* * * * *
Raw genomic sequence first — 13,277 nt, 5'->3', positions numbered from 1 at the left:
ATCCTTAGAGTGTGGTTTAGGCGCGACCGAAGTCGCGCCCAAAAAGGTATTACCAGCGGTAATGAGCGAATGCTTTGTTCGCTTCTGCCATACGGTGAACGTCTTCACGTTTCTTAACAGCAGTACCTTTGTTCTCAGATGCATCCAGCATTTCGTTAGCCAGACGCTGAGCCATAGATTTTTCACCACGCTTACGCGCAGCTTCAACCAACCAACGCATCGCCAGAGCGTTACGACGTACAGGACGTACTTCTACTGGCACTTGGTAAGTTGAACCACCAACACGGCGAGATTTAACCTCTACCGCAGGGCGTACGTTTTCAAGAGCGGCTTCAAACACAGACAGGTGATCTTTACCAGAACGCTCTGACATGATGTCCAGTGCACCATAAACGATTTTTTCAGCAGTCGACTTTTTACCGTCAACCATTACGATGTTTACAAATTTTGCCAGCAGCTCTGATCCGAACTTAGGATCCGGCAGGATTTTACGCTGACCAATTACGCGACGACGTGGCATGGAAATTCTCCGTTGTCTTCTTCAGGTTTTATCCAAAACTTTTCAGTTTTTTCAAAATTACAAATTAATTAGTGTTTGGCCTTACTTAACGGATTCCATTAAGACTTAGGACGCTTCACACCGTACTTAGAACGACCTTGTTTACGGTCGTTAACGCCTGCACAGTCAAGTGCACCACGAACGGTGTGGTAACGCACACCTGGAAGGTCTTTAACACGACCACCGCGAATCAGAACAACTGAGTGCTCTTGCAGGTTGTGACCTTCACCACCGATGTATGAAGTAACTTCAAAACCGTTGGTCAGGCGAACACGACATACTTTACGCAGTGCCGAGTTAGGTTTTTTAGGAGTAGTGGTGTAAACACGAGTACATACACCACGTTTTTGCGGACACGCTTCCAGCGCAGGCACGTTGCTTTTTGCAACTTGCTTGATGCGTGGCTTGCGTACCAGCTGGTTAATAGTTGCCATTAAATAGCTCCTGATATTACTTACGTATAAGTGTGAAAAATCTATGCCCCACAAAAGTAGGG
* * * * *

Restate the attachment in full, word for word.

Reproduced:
Raw genomic sequence first — 13,277 nt, 5'->3', positions numbered from 1 at the left:
ATCCTTAGAGTGTGGTTTAGGCGCGACCGAAGTCGCGCCCAAAAAGGTATTACCAGCGGTAATGAGCGAATGCTTTGTTCGCTTCTGCCATACGGTGAACGTCTTCACGTTTCTTAACAGCAGTACCTTTGTTCTCAGATGCATCCAGCATTTCGTTAGCCAGACGCTGAGCCATAGATTTTTCACCACGCTTACGCGCAGCTTCAACCAACCAACGCATCGCCAGAGCGTTACGACGTACAGGACGTACTTCTACTGGCACTTGGTAAGTTGAACCACCAACACGGCGAGATTTAACCTCTACCGCAGGGCGTACGTTTTCAAGAGCGGCTTCAAACACAGACAGGTGATCTTTACCAGAACGCTCTGACATGATGTCCAGTGCACCATAAACGATTTTTTCAGCAGTCGACTTTTTACCGTCAACCATTACGATGTTTACAAATTTTGCCAGCAGCTCTGATCCGAACTTAGGATCCGGCAGGATTTTACGCTGACCAATTACGCGACGACGTGGCATGGAAATTCTCCGTTGTCTTCTTCAGGTTTTATCCAAAACTTTTCAGTTTTTTCAAAATTACAAATTAATTAGTGTTTGGCCTTACTTAACGGATTCCATTAAGACTTAGGACGCTTCACACCGTACTTAGAACGACCTTGTTTACGGTCGTTAACGCCTGCACAGTCAAGTGCACCACGAACGGTGTGGTAACGCACACCTGGAAGGTCTTTAACACGACCACCGCGAATCAGAACAACTGAGTGCTCTTGCAGGTTGTGACCTTCACCACCGATGTATGAAGTAACTTCAAAACCGTTGGTCAGGCGAACACGACATACTTTACGCAGTGCCGAGTTAGGTTTTTTAGGAGTAGTGGTGTAAACACGAGTACATACACCACGTTTTTGCGGACACGCTTCCAGCGCAGGCACGTTGCTTTTTGCAACTTGCTTGATGCGTGGCTTGCGTACCAGCTGGTTAATAGTTGCCATTAAATAGCTCCTGATATTACTTACGTATAAGTGTGAAAAATCTATGCCCCACAAAAGTAGGG